The article is a part of the Easter Aftermath series.After a large event with a big spike in new visitors, your attendance reports are going to look pretty nice for a week or two. But it doesn’t take long for reality to set back in as you see a return back to your regular pattern in the weeks to follow. Why is there such a drastic fallout? I believe a major factor comes down to the lack of community and relationships. People are more likely to stick around when they get to know other people in your church. Fostering authentic, biblical community and developing meaningful relationships around the Word of God are essential for growing a healthy church on mission for God. This need for community is more evident today than ever before. In his book Bowling Alone, Robert Putnam claimed that the greatest epidemic in American life is not a disease, but loneliness. New technology has made communication easier, but connection rarer. It drives us to screens instead of to other people. It facilitates entertainment but, at the same time, isolation and loneliness. Humans are not designed to live in isolation. The need for community is at the very core of who we are as human beings. [bctt tweet=”The need for community is at the very core of who we are as human beings.” username=”gushernandezjr”] God created us for community—both with Himself and with each other. When we create true biblical community, we step into God’s design for how we are to live and for how He planned on spreading His name throughout the nations. There are around two billion people on the planet who claim to be Christians—more than any other religion (so far). This is an astounding fact, considering Acts 1:15 tells us that the number of Jesus’ disciples around the time of His ascension was about 120. Over the next 2,000 years, these disciples continued the movement that their Master started. This movement outlasted the Roman empire and spread to every populated continent on the Earth. So how did the first-century church accomplish such an amazing feat? They didn’t do this by having a few well-spoken master evangelists or by only focusing on large events; they did it by creating true, life-changing community. Biblical community is more than a Bible study or a hangout time with friends; it is what happens when the people of God come together to be His Church. Our task as the Church is to continue the work that Jesus began when He passed the baton to His disciples in Matthew 28. It should be our mission to help people know God, find community, make disciples, and change the world with the Gospel. If this is our true desire, there has to be a place where that kind of God-guided transformation can occur in their lives. Biblical community, based on the community Jesus built, is the space for that transformation. Disciple-making churches understand that inviting people into community is more effective than merely inviting people to attend events. People are longing for meaningful connections. They are longing for a place to belong. Ultimately, people want to belong to a community that gives them purpose. [bctt tweet=”Disciple-making churches understand that inviting people into community is more effective than merely inviting people to attend events.” username=”gushernandezjr”] Am I against having large crowds come to events? Of course not! That being said, the key to reaching your community is not merely inviting people to more large events as some in the church growth movements have suggested; the key is inviting people into meaningful relationships that can lead to discipleship and multiplication. Effective ministry is all about relationships. Our relationship with Jesus motivates us to develop meaningful relationships with people in our community that provide us with opportunities to introduce them to Jesus and His church. Brothers and sisters, it is time for us to step out of our comfort zones and invite people into our lives for the sake of the Gospel. We need to stop merely inviting people to events and start inviting them into biblical community. Churches should have a pathway to help move people from the crowd to community.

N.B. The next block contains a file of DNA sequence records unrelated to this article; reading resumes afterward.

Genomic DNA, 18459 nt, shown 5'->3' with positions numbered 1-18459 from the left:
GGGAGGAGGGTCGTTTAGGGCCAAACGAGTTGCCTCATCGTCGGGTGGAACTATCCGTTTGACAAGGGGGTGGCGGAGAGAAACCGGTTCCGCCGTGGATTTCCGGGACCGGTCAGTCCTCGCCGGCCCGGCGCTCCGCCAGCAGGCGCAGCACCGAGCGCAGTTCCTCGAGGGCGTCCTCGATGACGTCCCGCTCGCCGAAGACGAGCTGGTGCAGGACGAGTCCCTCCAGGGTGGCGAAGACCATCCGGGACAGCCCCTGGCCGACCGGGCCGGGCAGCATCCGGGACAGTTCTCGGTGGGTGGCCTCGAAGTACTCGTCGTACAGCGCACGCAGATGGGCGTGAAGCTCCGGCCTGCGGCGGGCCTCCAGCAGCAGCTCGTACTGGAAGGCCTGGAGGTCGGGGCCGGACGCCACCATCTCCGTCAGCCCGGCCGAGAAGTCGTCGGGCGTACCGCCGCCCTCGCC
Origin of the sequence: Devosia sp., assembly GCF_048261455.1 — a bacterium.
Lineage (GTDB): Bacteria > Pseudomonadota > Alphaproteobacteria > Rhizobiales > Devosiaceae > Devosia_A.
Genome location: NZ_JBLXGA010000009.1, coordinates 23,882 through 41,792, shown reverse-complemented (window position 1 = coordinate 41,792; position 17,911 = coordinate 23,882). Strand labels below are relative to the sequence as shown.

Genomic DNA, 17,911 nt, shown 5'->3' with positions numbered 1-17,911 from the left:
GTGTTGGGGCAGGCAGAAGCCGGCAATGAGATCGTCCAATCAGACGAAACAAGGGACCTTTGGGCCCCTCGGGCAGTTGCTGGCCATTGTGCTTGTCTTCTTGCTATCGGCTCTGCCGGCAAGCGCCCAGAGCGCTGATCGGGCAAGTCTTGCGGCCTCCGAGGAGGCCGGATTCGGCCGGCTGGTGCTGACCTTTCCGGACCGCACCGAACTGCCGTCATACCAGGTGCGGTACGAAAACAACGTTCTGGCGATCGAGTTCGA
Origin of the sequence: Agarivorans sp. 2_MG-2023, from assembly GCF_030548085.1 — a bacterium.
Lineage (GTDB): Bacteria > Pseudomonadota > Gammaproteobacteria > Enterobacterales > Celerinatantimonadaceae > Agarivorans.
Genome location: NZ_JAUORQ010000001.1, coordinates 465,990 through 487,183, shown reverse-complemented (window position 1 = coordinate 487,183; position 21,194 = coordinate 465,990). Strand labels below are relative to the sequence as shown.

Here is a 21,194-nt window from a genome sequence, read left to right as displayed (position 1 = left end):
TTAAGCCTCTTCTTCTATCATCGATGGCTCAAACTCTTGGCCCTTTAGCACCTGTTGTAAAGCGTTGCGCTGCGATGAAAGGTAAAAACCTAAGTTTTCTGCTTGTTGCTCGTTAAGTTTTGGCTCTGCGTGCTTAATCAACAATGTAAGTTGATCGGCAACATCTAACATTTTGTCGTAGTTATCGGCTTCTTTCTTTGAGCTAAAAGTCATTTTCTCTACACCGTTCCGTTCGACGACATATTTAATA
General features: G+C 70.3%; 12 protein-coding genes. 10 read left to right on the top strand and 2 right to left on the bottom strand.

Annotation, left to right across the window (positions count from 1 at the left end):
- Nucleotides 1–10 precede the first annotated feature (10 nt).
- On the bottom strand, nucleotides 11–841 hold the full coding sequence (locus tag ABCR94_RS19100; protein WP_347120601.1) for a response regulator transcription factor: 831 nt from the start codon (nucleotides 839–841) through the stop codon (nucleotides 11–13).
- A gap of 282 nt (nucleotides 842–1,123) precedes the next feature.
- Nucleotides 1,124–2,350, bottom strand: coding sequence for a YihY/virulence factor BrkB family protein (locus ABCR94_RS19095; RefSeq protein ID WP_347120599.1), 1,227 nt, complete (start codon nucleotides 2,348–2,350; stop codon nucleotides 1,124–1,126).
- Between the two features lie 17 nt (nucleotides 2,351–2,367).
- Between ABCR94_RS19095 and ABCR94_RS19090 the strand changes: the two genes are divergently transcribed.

Easter Aftermath: Stop Inviting People to Big Events
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